Welcome back, everyone! We hope you’ve enjoyed your summers and, to all of BU’s newcomers, we hope you enjoyed your last taste of high school. To ease the transition for the freshmen and help provide some nostalgic inspiration for everyone else, The Quad has asked four of its writers to share some stories from freshman year. On a campus as large as BU’s, it’s important to remember how much we have in common and how much we can learn from one another. We hope you enjoy our memories, and we hope you’ll share your own in the comments below.
Class of 2016
I’m a homebody introvert: my idea of a good night consists of curling up on the couch with The Newsroom or a mystery novel and a cup of Earl Grey. But at the start of college, I found myself resisting the type of person I was in favor of the college student I (thought) I was supposed to be. And in return for my resistance, it was as if somebody had dropped me in the middle of a raucous celebration where I was the guest of honor—my absolute worst nightmare.
My most miserable night fell on a Saturday at the end of September. As was the weekend routine since I’d arrived, I joined a group of friends in the hallowed freshmen tradition of “Where’s the party in Allston?” My biggest mistake was going out in the first place through the pressure put on by myself and by my peers (“Um, well, what else are you going to do tonight?”). Our first plans fell through, and we trekked back toward West Campus. We thought that it was another dead-end evening—a situation I was pleased with—until someone had the bright idea of following another group heading into Allston. The beacon of light that I assumed was signaling some salvation in my hopeless evening was instead a LED-lit iPhone screen reflecting against its owner’s face as she fumbled to navigate our next adventure.
By then, I’d had it. A part of me snapped thinking about how ridiculous I was for choosing to do something I had no desire to partake in on multiple occasions.
“I’m going back,” I informed my friend next to me, who pulled a pout.
“Come on, stay,” she urged.
I shook my head. “This was never my thing in high school, so why now?”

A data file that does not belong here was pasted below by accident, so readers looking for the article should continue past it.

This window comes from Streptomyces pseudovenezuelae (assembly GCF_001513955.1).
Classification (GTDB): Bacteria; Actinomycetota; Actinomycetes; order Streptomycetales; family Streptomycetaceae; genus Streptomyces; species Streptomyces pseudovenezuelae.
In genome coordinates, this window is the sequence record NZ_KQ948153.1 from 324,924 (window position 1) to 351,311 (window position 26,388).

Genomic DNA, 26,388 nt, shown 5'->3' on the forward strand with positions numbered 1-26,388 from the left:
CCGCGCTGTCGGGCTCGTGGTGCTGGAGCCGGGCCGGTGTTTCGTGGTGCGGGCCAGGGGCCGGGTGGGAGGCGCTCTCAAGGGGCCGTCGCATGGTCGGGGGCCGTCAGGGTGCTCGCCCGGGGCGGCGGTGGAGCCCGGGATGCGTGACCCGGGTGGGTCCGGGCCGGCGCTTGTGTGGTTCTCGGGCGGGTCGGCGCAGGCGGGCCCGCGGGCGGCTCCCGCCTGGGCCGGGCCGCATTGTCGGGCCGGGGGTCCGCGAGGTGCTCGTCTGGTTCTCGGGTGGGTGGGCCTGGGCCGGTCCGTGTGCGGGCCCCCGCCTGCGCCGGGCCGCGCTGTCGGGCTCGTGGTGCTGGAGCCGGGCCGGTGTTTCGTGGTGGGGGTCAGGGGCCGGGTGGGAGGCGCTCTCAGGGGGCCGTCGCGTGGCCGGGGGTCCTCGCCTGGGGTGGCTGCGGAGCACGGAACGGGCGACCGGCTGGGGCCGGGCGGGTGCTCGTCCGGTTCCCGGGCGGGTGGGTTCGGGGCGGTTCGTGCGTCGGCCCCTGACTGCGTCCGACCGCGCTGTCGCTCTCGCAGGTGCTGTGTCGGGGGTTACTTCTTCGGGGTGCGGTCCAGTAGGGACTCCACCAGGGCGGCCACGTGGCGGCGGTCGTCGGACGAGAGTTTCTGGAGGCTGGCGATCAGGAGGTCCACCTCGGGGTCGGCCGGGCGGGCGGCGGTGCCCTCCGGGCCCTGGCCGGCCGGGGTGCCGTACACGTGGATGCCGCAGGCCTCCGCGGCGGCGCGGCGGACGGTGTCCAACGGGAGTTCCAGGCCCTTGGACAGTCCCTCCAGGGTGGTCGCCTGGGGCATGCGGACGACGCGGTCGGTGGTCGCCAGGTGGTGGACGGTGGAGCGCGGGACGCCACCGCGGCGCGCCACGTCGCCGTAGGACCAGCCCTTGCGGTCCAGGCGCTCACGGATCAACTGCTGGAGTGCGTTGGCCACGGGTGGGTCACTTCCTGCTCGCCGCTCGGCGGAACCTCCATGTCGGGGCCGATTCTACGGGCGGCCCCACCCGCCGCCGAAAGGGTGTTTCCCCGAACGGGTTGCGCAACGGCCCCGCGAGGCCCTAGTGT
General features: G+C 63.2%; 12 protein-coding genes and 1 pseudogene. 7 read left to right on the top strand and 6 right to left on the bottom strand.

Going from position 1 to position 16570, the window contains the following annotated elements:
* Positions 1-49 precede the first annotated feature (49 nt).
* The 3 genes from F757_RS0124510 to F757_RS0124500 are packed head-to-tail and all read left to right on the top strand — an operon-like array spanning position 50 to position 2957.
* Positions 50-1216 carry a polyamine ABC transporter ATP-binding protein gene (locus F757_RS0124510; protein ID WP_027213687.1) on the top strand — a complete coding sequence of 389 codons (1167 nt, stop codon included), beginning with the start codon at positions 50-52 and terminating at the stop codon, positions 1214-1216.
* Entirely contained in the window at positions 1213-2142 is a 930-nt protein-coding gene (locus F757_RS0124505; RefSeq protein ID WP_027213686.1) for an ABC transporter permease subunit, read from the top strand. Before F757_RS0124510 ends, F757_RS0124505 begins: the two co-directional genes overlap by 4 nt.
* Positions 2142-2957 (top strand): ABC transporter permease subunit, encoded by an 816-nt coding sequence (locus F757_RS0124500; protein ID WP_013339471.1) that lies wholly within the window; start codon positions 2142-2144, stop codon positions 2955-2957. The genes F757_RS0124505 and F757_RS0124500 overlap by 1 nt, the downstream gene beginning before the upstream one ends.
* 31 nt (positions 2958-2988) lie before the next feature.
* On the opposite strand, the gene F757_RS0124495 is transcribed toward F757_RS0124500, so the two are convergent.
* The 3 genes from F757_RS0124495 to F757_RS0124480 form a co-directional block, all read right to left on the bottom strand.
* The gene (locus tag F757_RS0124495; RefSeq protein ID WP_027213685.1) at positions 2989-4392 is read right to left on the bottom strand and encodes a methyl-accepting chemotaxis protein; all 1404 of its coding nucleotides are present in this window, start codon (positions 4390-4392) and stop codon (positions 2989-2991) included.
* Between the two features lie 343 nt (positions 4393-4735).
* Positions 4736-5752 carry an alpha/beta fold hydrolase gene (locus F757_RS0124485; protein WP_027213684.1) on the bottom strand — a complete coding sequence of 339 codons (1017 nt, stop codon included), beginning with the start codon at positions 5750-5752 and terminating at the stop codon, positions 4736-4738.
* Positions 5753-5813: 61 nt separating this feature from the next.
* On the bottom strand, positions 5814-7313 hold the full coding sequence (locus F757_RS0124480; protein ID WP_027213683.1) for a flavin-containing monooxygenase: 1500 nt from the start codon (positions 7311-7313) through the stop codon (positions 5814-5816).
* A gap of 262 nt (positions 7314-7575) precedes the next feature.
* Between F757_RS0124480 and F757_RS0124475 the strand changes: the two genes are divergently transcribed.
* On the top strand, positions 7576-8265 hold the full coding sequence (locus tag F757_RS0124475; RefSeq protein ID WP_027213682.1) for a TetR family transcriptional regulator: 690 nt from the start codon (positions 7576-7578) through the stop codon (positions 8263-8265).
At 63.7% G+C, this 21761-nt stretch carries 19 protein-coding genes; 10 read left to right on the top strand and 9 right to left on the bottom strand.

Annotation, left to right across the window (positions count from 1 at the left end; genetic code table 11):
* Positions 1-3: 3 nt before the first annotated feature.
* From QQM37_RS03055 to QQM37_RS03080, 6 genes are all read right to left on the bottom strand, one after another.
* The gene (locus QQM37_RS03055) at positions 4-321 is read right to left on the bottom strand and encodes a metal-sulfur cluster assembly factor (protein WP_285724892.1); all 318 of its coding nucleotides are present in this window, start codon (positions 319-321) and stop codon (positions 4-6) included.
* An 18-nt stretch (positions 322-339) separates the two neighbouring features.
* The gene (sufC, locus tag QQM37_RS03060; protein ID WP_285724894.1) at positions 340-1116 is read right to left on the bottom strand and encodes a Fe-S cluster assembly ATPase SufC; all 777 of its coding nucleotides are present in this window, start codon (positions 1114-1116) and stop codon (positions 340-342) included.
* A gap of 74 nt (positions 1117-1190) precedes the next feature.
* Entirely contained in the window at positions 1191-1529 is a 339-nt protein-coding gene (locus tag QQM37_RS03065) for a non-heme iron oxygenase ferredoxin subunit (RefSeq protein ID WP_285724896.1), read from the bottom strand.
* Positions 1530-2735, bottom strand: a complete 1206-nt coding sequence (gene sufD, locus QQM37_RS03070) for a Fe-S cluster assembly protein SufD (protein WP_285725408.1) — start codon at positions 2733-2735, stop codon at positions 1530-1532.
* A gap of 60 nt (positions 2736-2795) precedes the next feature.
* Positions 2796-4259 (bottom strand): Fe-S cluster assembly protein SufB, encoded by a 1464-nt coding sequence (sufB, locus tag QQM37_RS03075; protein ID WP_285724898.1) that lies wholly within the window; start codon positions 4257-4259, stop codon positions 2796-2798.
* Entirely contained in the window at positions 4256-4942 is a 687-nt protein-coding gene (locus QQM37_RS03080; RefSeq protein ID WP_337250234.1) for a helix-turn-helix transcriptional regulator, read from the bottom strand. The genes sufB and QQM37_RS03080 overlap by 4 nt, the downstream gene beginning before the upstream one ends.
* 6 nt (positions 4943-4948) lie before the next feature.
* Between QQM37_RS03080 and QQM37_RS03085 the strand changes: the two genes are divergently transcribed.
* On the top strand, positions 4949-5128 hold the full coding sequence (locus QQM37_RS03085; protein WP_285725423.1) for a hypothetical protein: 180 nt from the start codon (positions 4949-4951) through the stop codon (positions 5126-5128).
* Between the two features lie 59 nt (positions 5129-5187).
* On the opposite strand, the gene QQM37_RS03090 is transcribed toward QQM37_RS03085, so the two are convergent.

“Me neither,” she agreed—although she completely misunderstood me. I couldn’t begin to explain how I felt without offering myself up as a wet blanket or some self-righteous do-gooder who scorned college party life. I just didn’t want…this.
I most certainly got what I’d asked for.
But I just couldn’t leave her. She tried to guilt me, turning a blind eye to the three other girls in the group. She was the one I knew best out of the group, making me feel even further displaced. I weighed my options as we neared my dorm. If I left she would harp on me about it the day after (because that’s what good friends do), and who knew how long she would hold it against me? Yet, the thought of taking a stand, even just personally, and correcting my course was far too enticing. She was the friend I had but not the one I truly needed.
I returned to an empty room and immediately called my dad. Fighting back tears, I recounted “the stupidest, most pointless night ever” (word choice fails me during emotional highs), pouring out all my anxiety that had my built up over the semester. He responded with his fatherly understanding, which I know and love. It just felt good to rant to someone who had me figured out.
I look back on the first weeks of freshman year like a frantic feeding frenzy, with incoming students seeking the foundations of a social life. It’s so textbook, you might as well be looking at Maslow’s third tier. We long for acceptance, like the unconditional type we know from home. For me, I wanted someone to realize my need for personal space and alone time, or the desire to pass time in the comfort among familiar faces rather than in a black-lit basement crowded with strangers. At the same time, I resisted that notion because I feared that it would be a hindrance to my social life.
As I enter my sophomore year at BU, I realize how far I’ve come since that most miserable night. I corrected my initial approach to college life—sublimating my true disposition with the hope of melting into “the scene”—and instead moved to focus on my own interests and passions. Off of them, I started and built strong relationships with others. And by doing so, I actually grew and became more open and easy-going than ever before.
It’s vital to strike the balance between resisting change and pursuing it at the cost of comfort in college. There’s no harm in wanting to be a different person than you were in high school. There is harm, however, in thinking that you are supposed to “be” a certain way. You aren’t “supposed to be” anyone besides the person you innately are.